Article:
Lawsuit filed: Watchdog group, ACLU allege Attorney General Scott Pruitt violated Open Records Act

OKLAHOMA CITY - There’s a legal battle over documents linking AG Scott Pruitt to big oil.

The lawsuit, filed Tuesday by a watchdog group and the ACLU, comes just days before the U.S. Senate votes on whether to confirm Pruitt as head of the Environmental Protection Agency.

The watchdog group is suing for thousands of emails between Pruitt and leaders in the energy sector and a political action committee that helped block President Obama’s nomination for the U.S. Supreme Court.

The lawsuit alleges Pruitt violated our state’s Open Records Act.

“We can’t make good decisions about how are government is functioning unless we know how our government is functioning,” ACLU Executive Director Ryan Kiesel said.

The Center for Media and Democracy filed nine open records requests with the AG’s office, beginning in January 2015.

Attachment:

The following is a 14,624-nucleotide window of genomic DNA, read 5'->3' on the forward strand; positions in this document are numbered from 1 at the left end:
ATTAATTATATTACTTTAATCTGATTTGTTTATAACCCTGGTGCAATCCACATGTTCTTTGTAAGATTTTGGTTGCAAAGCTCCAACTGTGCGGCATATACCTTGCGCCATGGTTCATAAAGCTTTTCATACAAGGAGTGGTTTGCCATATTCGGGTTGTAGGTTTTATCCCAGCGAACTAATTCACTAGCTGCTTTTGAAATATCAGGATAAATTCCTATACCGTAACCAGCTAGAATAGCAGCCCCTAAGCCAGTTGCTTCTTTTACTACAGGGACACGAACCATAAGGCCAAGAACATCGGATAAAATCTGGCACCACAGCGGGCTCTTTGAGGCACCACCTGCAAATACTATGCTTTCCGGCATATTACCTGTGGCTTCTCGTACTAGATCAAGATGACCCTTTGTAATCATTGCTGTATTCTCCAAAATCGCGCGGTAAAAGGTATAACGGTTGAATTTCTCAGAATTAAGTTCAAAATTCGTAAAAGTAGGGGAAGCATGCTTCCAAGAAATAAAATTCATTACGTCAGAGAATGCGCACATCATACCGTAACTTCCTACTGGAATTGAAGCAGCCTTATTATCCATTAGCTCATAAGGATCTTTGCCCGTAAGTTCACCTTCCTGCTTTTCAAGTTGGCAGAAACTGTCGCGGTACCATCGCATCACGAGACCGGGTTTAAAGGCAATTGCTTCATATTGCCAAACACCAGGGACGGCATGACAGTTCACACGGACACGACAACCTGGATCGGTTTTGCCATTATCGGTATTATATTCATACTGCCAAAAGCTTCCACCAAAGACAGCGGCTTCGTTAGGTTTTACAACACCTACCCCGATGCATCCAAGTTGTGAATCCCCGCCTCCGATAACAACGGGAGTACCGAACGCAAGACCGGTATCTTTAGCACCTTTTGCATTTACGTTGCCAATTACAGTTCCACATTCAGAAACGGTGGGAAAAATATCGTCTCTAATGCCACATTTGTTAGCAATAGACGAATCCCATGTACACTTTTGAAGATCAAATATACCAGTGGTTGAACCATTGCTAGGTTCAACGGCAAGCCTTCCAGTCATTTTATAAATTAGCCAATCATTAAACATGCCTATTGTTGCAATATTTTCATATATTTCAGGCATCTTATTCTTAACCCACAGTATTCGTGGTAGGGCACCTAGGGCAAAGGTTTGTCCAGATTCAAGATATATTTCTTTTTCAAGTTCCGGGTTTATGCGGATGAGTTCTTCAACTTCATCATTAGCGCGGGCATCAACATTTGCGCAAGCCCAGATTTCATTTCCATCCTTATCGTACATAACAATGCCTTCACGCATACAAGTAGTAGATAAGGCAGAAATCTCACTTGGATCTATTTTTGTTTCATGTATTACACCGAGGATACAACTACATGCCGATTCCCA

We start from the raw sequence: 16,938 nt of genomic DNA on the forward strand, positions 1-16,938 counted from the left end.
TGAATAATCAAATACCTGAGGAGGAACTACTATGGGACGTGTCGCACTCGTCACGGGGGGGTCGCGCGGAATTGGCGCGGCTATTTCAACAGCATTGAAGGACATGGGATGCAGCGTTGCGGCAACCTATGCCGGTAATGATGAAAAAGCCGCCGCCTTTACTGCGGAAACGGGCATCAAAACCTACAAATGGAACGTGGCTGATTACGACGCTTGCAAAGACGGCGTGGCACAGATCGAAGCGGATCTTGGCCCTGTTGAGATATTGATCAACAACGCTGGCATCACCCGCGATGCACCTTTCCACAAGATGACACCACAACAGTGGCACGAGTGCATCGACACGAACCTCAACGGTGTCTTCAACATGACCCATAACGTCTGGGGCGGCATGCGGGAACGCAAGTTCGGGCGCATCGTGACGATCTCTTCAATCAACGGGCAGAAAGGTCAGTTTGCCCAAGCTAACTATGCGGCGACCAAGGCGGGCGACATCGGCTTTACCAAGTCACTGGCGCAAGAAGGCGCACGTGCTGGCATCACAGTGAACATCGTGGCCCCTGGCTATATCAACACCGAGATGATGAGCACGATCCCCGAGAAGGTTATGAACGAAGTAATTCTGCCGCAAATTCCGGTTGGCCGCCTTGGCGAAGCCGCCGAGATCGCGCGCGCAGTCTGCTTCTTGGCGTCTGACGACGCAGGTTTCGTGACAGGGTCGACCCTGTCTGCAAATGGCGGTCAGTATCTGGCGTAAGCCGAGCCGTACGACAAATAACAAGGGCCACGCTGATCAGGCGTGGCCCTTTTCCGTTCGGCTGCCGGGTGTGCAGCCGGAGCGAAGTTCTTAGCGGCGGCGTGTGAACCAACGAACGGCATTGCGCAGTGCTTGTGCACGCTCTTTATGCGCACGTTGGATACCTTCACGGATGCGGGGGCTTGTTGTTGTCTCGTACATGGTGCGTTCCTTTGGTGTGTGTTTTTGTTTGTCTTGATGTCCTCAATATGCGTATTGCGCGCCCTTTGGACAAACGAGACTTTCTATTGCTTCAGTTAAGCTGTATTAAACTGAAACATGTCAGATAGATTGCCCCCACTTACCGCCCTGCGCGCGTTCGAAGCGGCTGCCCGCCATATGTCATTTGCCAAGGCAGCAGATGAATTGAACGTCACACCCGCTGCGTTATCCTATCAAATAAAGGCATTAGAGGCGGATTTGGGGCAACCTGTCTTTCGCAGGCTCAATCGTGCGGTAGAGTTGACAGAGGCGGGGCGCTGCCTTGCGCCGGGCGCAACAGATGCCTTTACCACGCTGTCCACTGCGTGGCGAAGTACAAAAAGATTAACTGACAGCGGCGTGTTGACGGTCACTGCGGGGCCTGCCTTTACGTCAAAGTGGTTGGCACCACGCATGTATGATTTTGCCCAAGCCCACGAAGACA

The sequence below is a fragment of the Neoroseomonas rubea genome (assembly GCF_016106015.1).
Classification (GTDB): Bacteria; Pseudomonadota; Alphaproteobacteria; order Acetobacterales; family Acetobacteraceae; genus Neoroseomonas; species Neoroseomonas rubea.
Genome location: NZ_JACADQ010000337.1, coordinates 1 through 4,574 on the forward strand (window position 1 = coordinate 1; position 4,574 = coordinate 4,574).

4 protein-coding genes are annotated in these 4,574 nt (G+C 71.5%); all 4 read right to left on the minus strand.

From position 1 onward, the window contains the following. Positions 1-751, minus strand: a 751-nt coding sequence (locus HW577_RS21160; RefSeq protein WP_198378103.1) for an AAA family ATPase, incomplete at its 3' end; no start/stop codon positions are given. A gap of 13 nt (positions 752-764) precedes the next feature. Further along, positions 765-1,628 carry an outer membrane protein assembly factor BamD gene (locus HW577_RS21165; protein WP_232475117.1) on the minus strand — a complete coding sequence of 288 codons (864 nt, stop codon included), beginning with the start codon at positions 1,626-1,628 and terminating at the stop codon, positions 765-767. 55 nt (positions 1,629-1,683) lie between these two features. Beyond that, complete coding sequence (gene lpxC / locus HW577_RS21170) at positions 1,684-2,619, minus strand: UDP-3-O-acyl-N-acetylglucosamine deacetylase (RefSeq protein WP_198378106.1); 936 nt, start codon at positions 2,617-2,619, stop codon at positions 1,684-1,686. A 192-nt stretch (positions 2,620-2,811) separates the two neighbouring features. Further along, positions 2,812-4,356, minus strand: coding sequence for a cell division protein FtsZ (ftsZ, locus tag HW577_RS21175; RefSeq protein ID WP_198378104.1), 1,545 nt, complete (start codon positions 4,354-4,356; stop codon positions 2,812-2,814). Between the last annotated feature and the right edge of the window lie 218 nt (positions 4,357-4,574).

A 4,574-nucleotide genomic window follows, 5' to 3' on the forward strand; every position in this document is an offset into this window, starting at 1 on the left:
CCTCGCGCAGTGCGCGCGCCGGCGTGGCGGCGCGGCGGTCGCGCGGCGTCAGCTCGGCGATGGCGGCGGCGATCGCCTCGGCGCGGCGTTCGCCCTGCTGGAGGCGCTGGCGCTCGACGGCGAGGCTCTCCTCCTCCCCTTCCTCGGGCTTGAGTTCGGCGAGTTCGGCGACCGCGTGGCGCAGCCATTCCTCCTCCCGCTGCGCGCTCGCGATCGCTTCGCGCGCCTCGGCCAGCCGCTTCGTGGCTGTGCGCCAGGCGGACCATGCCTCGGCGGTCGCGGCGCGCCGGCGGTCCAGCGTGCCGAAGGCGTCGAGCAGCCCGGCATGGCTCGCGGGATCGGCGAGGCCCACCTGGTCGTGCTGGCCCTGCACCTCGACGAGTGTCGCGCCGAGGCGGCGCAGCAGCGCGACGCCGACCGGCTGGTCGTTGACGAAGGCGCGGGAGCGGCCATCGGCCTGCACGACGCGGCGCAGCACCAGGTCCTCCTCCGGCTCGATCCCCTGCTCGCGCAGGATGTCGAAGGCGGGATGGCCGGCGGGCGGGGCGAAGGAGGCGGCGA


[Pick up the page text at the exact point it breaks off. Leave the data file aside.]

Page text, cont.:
“Probably the largest request we have is for communication: emails, phone calls, [and] scheduling related to his involvement with various energy companies, as well as his involvement with the republican attorney general’s association,” attorney Blake Lawrence said.

The RAGA, a corporate funded association, led an effort to derail the Supreme Court confirmation of Merrick Garland.

As Attorney General, Pruitt sued the very agency he’s been tapped to lead more than a dozen times.

The group suing alleges Pruitt received nearly $350,000 in campaign contributions from the fossil fuel industry.

They want his dealings with those in the industry public – and soon.

“I really think that’s up to the United States Senate as to whether or not there are enough senators willing to move forward with his confirmation hearing without having these relevant documents available to them,” Kiesel said.

“Just last week our office contacted the Center for Media and Democracy to notify them that release of their request was imminent. The fact that they have now filed suit despite our ongoing communications demonstrates that this is nothing more than political theater,” AG Spokesperson Lincoln Ferguson said in a statement.

Late Tuesday afternoon, the AG’s office agreed to an order to preserve all documents while this case is pending.

A judge set a hearing for next Thursday.